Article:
The question at hand, however, is hired hands. Do immigrants cause increased unemployment?

The critic is a Keynesian. He does not see this, because he does not understand Keynes. Let me explain.


Keynes argued, and his disciples still argue, that the cause of unemployment is insufficient aggregate demand. This is another way of saying that the cause of unemployment is excessive aggregate supply. The fact that Keynesians never put it this way does not affect the analytical truth of the argument.

An accurate analysis of unemployment must always be discussed in terms of these three factors: supply (at a specific price), demand (at this price), and time (at a prevailing rate of interest). Keynesians and non-Keynesians agree on this. The disagreement comes when the discussion turns to this: supply of what, demand of what, and interest rate set by what.

The Keynesian is a collectivist methodologically. He looks at aggregates. He recommends government programs that affect aggregates.

The Austrian economist is a methodological individualist. He looks at a specific resource offered at a specific place at a specific time.

The Keynesian blames a lack of aggregate demand for unemployment in general. He focuses on the demand side. Logically, he could just as well focus on the supply side: aggregate labor. He could just as easily call for government programs to reduce the supply of aggregate labor. He could call for immigration quotas. The fact that he doesn’t is due to his preference for government spending. He hates to focus on supply-side issues.

The Austrian blames a lack of price flexibility, either because of government restrictions on prices (floors) or stubbornness on the part of the participants. Either the seller of goods/services (buyer of money) is stubborn, or else the buyer of goods/services (seller of money) is stubborn. One of the participants is saying no to the offer.

But this is not unemployment. The seller of goods/services is holding on to whatever it is he has to sell. This is called reservation demand. The seller of money is doing the same. Each is an owner. Each has the legal authority to offer to trade. Each thinks that what he owns now is a better deal than owning what the other person has at the asking price.


The idea of unemployed resources is conceptually flawed. Resources are always employed. Someone owns them. This was the point that W. H. Hutt made in 1939 in his classic book, The Theory of Idle Resources. You can download it for free here. The anonymous commentator on Mises.org has stated its thesis well.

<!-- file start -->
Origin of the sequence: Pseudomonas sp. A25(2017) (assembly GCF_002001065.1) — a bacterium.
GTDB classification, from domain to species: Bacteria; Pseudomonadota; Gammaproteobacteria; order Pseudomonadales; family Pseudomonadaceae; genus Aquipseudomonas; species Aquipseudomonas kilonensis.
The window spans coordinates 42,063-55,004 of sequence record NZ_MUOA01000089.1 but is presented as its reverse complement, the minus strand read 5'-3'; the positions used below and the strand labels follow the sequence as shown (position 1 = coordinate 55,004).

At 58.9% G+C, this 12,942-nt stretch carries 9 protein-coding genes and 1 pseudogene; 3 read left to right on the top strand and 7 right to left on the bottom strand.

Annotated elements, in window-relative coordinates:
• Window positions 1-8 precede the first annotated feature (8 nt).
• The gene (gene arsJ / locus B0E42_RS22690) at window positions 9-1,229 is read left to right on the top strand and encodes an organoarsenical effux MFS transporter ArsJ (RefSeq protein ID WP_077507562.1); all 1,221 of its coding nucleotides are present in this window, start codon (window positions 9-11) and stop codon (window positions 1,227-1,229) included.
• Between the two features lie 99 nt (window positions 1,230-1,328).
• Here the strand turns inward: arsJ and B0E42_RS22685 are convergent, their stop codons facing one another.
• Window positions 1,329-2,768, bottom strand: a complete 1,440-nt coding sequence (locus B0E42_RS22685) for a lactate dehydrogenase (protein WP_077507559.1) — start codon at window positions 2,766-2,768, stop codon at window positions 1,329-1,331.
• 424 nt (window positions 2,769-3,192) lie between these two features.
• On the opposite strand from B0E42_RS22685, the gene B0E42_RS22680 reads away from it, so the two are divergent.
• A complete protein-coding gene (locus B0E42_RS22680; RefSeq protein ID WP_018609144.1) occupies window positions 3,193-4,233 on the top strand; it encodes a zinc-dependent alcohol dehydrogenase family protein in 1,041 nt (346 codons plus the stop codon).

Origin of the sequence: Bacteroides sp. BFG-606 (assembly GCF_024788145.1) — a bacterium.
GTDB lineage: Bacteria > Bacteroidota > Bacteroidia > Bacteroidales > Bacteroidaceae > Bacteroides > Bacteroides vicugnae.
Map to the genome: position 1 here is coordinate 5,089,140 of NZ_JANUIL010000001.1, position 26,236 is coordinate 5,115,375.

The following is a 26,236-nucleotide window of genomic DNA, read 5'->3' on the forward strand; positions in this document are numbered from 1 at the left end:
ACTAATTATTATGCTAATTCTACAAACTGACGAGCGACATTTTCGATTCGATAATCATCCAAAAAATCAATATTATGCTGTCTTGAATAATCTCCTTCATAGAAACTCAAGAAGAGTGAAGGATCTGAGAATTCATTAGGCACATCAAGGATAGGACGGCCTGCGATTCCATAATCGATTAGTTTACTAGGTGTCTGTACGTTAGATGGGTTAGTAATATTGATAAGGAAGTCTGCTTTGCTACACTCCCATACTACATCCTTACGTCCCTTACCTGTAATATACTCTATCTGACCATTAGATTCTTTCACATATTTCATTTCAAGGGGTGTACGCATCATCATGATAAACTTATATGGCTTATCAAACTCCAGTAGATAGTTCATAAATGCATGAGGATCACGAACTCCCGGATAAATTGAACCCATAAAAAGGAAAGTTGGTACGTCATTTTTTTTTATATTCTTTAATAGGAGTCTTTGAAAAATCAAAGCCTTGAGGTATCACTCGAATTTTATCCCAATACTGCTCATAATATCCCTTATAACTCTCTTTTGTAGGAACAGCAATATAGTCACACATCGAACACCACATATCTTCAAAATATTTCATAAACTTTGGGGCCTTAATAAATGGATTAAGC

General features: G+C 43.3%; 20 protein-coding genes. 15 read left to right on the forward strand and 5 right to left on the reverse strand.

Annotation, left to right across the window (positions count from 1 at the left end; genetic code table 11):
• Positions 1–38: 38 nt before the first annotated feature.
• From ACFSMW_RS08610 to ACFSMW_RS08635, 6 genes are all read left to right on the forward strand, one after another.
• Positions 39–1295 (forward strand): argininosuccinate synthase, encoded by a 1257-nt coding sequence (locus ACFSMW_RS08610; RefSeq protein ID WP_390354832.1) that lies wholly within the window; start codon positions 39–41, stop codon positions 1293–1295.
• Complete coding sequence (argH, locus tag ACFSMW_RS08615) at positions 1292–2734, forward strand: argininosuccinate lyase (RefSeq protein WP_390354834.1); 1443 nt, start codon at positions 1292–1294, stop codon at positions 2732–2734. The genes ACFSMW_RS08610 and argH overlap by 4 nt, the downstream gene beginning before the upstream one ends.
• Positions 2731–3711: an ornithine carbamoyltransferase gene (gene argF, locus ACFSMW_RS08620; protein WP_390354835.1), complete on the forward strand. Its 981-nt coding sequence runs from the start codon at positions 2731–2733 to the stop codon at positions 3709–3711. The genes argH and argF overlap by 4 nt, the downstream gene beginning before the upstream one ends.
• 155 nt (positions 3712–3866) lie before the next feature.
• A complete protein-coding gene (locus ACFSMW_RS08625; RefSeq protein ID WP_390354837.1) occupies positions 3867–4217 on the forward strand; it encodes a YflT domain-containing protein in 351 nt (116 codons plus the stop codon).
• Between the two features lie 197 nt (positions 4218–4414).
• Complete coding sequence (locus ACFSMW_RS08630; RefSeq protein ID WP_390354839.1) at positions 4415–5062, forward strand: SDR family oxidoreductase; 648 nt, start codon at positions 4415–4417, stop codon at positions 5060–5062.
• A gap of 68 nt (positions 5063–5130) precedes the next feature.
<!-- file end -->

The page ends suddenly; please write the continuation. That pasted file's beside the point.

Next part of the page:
Hutt goes for the heart of Keynes’s prescription for recovery, which was to get idle resources moving, whether that is money, capital, or labor. If something isn’t being employed right now, it is being wasted.

Hutt responded at length that there is nothing uneconomic or necessarily inefficient about an idle resource. It is the decision of the owner to hold back when faced with a long-term plan, a judgment call concerning risk, a high reservation wage, or a demand for larger cash balances.

This is certainly true as regards labor. In a changing economy, people move from sector to sector, something choosing periods of unemployment over employment at low wages. This makes sense for them. For this reason, it makes no sense to craft policies designed to achieve “full employment” since this means overriding human choice. . . .

The economic environment is plagued with enormous unemployment — the ultimate idle resource. What is the problem? Is it a macroeconomic problem of aggregate demand? Or is it is a simple labor pricing problem alongside legal restrictions? Hutt takes the latter position, and utterly crushes the Keynesian view.

Hutt was responding to Keynes’ theory of insufficient aggregate demand. I am responding to my critic’s position: excessive aggregate supply. They are the same argument, analytically speaking. The Keynesians call for government intervention to control aggregate behavior. This is called macroeconomics. Macroeconomics rests on this proposition: badges and guns more trustworthy than competitive bidding by individuals for the use of scarce resources.

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April 3, 2012

Gary North [send him mail] is the author of Mises on Money. Visit http://www.garynorth.com. He is also the author of a free 20-volume series, An Economic Commentary on the Bible.

Copyright © 2012 Gary North